“How can the scribes say that the Christ is the son of David? David himself, inspired by the Holy Spirit, declared,
‘The Lord said to my Lord,
Sit at my right hand,
till I put thy enemies under thy feet.’
David himself calls him Lord; so how is he his son?” (Mk. 12: 35-37)
- What is the Mission of the new and greater Son of David?
- How is it Upside-Down?
- What is the Mission of The Church?
- Is it not…..an obligation
- Nor is it… an embarrassment
- It is
- A Gift
- An Invitation
By the time I get done with today’s message, I hope we don’t think of Jesus’ mission in the world as just a burdensome obligation for the church, nor as an embarrassment in this age of judging nothing but judging. Instead, I hope we see it as a matter of gift, of invitation and of imitation. But for that we need to know what the mission of Jesus is, and how today’s gospel passage addresses that so powerfully, especially that mysterious question on Jesus’ lips, “How can the scribes say that the Christ is the son of David?”
What? Don’t the Psalms and the prophets say that the coming Messiah must be a descendant of David? Isn’t that also what the Apostles said about Jesus, and what the genealogies in the Gospels say, that Jesus is the Son of King David genetically, by twenty-eight generations? So how can Jesus himself ask, “Whose Son is the Messiah?” And secondly, what does that have to do with the discussion that happened just before, when Jesus answered that question, What is the greatest commandment? What does that question have to do with, Whose Son is the Christ? What could they possibly have in common? We may also be wondering, And what does a question about Jesus’ ancestry have to do with our focus on world mission today?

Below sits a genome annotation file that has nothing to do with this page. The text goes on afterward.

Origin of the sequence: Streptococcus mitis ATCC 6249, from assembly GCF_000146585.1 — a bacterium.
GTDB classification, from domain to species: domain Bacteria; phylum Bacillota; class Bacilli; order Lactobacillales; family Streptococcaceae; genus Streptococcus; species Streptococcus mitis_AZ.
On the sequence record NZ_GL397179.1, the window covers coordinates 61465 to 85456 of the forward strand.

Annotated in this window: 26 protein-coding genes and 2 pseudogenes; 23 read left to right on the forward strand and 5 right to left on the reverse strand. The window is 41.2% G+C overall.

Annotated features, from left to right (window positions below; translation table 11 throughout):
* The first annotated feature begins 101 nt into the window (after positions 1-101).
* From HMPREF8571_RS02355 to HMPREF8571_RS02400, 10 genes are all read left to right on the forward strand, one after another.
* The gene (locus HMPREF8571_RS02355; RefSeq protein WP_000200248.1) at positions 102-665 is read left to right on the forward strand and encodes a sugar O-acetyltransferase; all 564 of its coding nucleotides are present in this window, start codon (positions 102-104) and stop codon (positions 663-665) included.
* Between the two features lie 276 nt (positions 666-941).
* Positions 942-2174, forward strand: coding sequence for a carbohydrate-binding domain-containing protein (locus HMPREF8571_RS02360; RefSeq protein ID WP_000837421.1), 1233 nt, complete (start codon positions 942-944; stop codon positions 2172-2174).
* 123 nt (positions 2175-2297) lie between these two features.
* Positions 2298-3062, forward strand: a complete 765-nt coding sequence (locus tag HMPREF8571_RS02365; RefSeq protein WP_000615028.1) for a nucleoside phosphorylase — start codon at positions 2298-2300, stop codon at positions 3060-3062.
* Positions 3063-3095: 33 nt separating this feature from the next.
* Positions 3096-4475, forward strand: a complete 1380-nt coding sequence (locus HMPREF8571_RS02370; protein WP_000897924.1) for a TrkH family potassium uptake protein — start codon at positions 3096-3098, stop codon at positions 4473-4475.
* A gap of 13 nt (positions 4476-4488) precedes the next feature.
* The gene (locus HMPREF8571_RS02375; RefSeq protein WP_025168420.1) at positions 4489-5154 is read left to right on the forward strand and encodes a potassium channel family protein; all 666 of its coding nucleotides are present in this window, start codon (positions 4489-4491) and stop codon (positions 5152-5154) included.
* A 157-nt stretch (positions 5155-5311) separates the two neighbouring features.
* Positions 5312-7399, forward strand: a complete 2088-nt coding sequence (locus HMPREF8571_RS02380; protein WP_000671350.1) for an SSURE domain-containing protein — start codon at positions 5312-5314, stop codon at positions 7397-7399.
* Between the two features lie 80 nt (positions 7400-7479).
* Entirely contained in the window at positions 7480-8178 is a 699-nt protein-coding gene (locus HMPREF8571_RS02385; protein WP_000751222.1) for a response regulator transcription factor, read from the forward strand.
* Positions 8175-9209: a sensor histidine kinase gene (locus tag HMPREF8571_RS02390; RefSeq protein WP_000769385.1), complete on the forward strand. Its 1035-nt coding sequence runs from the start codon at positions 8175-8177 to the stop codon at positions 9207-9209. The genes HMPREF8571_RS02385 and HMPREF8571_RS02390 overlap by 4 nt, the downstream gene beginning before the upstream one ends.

Now, when Jesus said that the greatest commandment was to Love the Lord your God with all your heart and with all your soul and with all your mind and with all your strength,’ he was saying nothing new. Every observant Jew knew that. But a wind of novelty enters in when Jesus suddenly, surprisingly adds, in almost the very same breath, another commandment from the Old Testament, the book of Leviticus: “And you shall love your neighbor as yourself.” For Jesus, then, these two commandments are two sides of the same coin. To him there is not love of God without love of the neighbor.
But then Jesus goes on to say, in effect, Now that we’re talking about loving God AND our neighbor as ourselves, “How can the scribes say that the Christ is the son of David?” You know, David the giant-slayer, David, the warrior king, David, the holy terror against the Gentiles, especially the Philistines. David, whose son, however many generations later, is expected to do the same things. He would liberate Israel from her Gentile oppressors and occupiers and their toadies and collaborators with the sharp edge of his sword, just like the first David. And so he would extend the kingdom of God over the nations, with terror and irresistible, overwhelming power, from the top down. Like father, like son.
But then, how does that violent scenario square with the two greatest commandments in one, to love God AND to love our neighbor, AS ourselves? Or is the neighbor whom you are love as yourself only your fellow Jew, so everyone else you can hate and put to the sword? How would that even square with the life and teachings of Jesus up to that point? And with the way he treated Gentiles? I don’t think then that Jesus is challenging the notion that, genetically and by genealogy, he is the Son of David. He is. His question, “How is the Christ David’s Son?” is probably meant to expose just what kind of Son of David they were expecting. It also means, In what ways is the Christ David’s son? In what ways is the Second David like the first? And in what was is he different?